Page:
Wednesday, May 18th 2016

G.SKILL Announces Trident Z DDR4-4266MHz 16GB (2x 8GB) Kit

G.SKILL International Enterprise Co., Ltd., the world's leading manufacturer of extreme performance memory and gaming peripherals, is thrilled to announce a new series of high performance DDR4 kits based on 8GB & 16GB modules, from ultra low CAS Latency DDR4 3200MHz CL13 and DDR4 3466MHz CL14 to an extreme speed of DDR4 4266MHz CL19. All these new extreme performance memory are built with ultra high performance Samsung DDR4 8Gb ICs and will join G.SKILL flagship Trident Z series family.

G.SKILL is excited to continuously push the performance of DDR4 technology to the boundaries. These newly released memory kits provide PC enthusiasts, extreme gamers, and overclockers ultimate memory speed, as well as ultra high density for professional applications.
These new ultimate Trident Z memory will be available via G.SKILL authorized distribution partners in June 2016. For detail specifications, please refer to the following chart:
XMP 2.0 Support for 6th Gen Intel Core Processors & Z170 Platforms
These new high performance Trident Z kits are designed for the latest 6th Gen Intel Core processors and Z170 chipset platforms with the latest XMP 2.0 profile. The stress-testing screenshots of the memory kits can be found below. The 4266MHz kit was validated with the ASUS ROG MAXIMUS VIII IMPACT motherboard, while the 3200 CL13 and 3466 CL14 kits were validated with the ASUS Z170-DELUXE motherboard.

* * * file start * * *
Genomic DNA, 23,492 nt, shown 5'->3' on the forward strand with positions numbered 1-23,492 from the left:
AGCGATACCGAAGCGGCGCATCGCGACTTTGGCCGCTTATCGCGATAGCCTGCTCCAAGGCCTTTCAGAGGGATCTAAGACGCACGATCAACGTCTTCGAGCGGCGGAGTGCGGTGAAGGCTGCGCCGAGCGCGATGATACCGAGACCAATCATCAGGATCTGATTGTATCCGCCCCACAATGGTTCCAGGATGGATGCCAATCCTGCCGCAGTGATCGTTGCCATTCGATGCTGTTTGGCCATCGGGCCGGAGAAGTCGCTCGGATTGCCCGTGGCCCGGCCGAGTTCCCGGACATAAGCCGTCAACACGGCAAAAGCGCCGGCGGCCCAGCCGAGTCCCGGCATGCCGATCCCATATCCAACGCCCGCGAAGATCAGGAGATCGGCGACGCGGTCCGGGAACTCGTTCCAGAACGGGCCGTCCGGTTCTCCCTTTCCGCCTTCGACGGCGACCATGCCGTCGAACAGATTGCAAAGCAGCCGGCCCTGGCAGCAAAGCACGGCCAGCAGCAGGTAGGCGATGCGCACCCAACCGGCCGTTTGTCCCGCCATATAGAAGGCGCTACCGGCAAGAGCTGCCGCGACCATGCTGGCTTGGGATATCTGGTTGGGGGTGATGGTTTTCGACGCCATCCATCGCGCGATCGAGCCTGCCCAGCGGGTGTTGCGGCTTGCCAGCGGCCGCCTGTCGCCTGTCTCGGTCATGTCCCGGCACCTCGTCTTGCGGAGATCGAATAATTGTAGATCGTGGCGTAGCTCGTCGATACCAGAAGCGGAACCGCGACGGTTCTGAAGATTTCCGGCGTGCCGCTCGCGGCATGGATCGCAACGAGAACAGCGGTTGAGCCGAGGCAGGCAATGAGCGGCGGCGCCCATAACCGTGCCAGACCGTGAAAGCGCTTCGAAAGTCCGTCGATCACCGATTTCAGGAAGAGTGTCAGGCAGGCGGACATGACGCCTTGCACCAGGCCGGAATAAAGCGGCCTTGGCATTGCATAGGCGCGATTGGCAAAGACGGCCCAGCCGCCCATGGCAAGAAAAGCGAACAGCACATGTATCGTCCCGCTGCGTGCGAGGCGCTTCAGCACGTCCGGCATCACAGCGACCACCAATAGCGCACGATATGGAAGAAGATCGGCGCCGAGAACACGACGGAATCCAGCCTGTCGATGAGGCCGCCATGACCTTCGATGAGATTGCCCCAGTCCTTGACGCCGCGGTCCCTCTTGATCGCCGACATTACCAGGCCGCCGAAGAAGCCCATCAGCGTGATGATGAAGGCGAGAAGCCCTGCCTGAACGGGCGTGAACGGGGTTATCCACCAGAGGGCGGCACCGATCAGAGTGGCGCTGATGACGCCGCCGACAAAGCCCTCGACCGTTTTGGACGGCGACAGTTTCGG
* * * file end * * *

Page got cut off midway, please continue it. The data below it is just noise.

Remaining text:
Add your own comment

4 Comments on G.SKILL Announces Trident Z DDR4-4266MHz 16GB (2x 8GB) Kit

#1
xkm1948
64GB with that low timing??? That IMC must be crying.
Posted on Reply
#2
RejZoR
CL19. What's the point of high clock when timings are so high? This is only for certain rare applications where you need the raw bandwidth, but not the latencies...
Posted on Reply
#3
erixx
I wonder if we will ever get improved RAM for X99... Running 3rd kit and I still cannot do what I want to do with it (run it at max XMP profile without drawbacks).
Posted on Reply
#4
Prima.Vera
RejZoR
CL19. What's the point of high clock when timings are so high? This is only for certain rare applications where you need the raw bandwidth, but not the latencies...
Read this and maybe you will understand what and why ;)

www.crucial.com/usa/en/memory-performance-speed-latency

true latency (ns) = clock cycle time (ns) x number of clock cycles (CL)

en.wikipedia.org/wiki/CAS_latency

CAS latency is irrelevant. Cycle time and Bit time are the relevant ones ;)

Therefore, the Cycle time for the 4266 module with CL19 is 0,468ns better than 0,626ns of the 3200 module ;)
Posted on Reply